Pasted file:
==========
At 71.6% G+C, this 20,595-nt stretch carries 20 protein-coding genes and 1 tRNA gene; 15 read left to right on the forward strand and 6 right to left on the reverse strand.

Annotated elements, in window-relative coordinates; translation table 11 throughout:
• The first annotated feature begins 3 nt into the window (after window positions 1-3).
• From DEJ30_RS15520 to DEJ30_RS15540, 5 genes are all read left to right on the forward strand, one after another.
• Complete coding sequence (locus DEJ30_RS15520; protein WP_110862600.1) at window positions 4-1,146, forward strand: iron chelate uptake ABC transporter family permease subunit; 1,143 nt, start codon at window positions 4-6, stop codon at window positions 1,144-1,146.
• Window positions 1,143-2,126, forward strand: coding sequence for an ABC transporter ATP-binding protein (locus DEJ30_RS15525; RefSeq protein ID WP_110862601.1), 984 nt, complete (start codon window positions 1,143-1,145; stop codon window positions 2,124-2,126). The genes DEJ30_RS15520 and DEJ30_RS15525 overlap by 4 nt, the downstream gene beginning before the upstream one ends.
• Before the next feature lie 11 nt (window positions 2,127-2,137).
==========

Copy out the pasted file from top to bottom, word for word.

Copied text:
At 71.6% G+C, this 20,595-nt stretch carries 20 protein-coding genes and 1 tRNA gene; 15 read left to right on the forward strand and 6 right to left on the reverse strand.

Annotated elements, in window-relative coordinates; translation table 11 throughout:
• The first annotated feature begins 3 nt into the window (after window positions 1-3).
• From DEJ30_RS15520 to DEJ30_RS15540, 5 genes are all read left to right on the forward strand, one after another.
• Complete coding sequence (locus DEJ30_RS15520; protein WP_110862600.1) at window positions 4-1,146, forward strand: iron chelate uptake ABC transporter family permease subunit; 1,143 nt, start codon at window positions 4-6, stop codon at window positions 1,144-1,146.
• Window positions 1,143-2,126, forward strand: coding sequence for an ABC transporter ATP-binding protein (locus DEJ30_RS15525; RefSeq protein ID WP_110862601.1), 984 nt, complete (start codon window positions 1,143-1,145; stop codon window positions 2,124-2,126). The genes DEJ30_RS15520 and DEJ30_RS15525 overlap by 4 nt, the downstream gene beginning before the upstream one ends.
• Before the next feature lie 11 nt (window positions 2,127-2,137).